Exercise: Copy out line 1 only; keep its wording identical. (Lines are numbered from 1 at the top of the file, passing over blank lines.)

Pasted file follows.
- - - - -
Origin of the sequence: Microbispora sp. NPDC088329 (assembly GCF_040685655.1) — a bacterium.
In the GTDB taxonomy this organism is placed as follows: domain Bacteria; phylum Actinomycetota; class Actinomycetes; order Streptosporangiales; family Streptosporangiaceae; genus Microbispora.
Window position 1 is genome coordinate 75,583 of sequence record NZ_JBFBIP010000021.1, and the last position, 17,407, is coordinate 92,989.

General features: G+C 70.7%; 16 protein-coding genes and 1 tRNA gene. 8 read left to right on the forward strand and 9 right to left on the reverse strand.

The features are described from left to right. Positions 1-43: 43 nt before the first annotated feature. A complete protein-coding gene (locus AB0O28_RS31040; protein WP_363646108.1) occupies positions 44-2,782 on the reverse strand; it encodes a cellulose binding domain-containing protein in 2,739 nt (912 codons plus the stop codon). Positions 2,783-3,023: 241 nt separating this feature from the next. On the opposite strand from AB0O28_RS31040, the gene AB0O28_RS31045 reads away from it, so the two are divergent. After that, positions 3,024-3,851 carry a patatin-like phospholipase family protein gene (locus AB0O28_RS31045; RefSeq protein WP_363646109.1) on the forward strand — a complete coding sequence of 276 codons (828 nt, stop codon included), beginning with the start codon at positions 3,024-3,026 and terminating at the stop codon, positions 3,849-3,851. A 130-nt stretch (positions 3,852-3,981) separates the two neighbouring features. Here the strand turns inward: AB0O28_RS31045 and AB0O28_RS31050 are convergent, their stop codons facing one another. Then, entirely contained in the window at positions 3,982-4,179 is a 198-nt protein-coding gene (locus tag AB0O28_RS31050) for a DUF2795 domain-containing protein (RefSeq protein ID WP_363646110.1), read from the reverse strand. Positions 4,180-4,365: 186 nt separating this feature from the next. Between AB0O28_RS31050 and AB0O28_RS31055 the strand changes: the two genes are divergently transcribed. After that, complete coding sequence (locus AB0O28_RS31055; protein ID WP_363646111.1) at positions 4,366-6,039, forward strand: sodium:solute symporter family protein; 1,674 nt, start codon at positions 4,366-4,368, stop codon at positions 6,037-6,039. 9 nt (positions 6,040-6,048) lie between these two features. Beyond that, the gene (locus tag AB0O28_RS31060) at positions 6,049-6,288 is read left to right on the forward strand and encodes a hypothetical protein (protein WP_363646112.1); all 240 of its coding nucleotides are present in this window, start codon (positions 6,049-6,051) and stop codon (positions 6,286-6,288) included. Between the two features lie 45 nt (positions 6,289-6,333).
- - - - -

Origin of the sequence: Microbispora sp. NPDC088329 (assembly GCF_040685655.1) — a bacterium.